The trade deficit narrowed in April as global demand faltered, with both imports and exports dropping from record high levels set in March, a government report showed on Friday.
The gap shrank 4.9 percent to $50.1 billion, as imports of goods and services dropped 1.7 percent to $233.0 billion, the Commerce Department said.
Exports slipped 0.8 percent to $182.9 billion. Both imports and exports were still the second highest on record.
Wall Street analysts surveyed before the report had expected a slightly smaller trade gap of $49.5 billion.
Exports to the 27-nation European Union, which is teetering on the edge of recession stemming from a prolonged debt crisis that is hampering growth, fell 11.1 percent in April to $22.3 billion.
“With the euro zone crisis set to rumble on for some time yet, exports to the euro zone are only likely to fall further,” said Paul Dales, senior economist at Capital Economics in Toronto.
“The upshot is that net trade is unlikely to add much to GDP growth this year and may even subtract from it,” he said.
The EU collectively was the United States’ second largest export market last year, and exports in the first four months of 2012 were 3.5 percent above the same period in 2011 despite the downturn in April.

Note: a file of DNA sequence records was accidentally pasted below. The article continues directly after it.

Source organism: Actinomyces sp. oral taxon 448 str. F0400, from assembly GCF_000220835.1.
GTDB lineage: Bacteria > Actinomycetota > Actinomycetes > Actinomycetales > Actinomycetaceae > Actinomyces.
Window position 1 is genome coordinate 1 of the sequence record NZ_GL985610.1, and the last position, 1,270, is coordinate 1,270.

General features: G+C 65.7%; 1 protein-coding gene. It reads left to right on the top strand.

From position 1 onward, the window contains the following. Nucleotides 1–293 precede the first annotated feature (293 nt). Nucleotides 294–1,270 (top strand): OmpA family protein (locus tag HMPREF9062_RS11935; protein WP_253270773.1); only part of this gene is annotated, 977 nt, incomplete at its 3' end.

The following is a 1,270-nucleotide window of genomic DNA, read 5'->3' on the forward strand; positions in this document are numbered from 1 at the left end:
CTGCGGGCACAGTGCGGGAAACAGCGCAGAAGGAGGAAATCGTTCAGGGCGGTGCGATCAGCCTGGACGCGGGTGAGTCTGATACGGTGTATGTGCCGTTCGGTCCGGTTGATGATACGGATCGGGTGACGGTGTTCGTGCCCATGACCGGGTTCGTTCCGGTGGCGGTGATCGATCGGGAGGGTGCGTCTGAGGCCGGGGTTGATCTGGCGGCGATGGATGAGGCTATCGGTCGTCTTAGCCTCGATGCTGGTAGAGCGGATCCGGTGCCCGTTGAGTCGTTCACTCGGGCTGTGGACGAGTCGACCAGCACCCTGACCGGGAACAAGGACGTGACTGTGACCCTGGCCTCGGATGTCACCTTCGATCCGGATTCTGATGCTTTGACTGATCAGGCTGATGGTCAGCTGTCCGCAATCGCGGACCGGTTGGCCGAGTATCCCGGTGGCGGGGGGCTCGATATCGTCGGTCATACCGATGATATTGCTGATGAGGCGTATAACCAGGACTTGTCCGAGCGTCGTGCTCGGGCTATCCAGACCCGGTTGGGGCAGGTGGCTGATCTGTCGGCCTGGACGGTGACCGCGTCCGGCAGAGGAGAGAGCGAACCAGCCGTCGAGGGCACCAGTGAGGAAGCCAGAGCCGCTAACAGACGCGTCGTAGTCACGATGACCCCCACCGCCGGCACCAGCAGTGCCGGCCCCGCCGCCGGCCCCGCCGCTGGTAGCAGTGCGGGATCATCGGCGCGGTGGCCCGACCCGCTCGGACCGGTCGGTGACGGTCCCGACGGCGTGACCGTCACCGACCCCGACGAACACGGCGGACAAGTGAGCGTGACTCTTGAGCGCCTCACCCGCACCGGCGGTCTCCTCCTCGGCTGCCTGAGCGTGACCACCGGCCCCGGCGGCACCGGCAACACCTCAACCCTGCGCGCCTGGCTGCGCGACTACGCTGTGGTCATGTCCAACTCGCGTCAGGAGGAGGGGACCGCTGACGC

Markets largely shrugged off the report, which was close to expectations, as traders remained on the alert for further government action to address the crisis in Europe.
Exports to China, which also is growing more slowly than in recent years, fell 14 percent in April.
China has been one of the fastest growing markets for goods, and exports to that country were up 4.3 percent for the first four months of 2012.
On Thursday, the People’s Bank of China cut interest rates for the first time since the global financial crisis in mid-2008 in a bid to bolster growth.
The drop in exports in April mainly reflected less foreign demand for capital goods, such as aircraft, drilling equipment and machinery, and industrial supplies and materials, which range from cotton to chemicals.
Imports fell despite an increase in the average price of imported oil to $109.94 per barrel, the highest since August 2008. The volume of oil imports also rose slightly to 9 million barrels per day.
Oil prices have fallen sharply in recent weeks, suggesting the nation’s energy import bill could drop.
Imports from the EU slipped 11.1 percent to $31.0 billion, while imports from China rose 4.8 percent to $33 billion. By category, capital goods and industrial supplies and materials led the import decline.
The United States imported a record $5.5 billion worth of goods and services from South Korea in April. A free trade pact between the two countries went into force on April 15.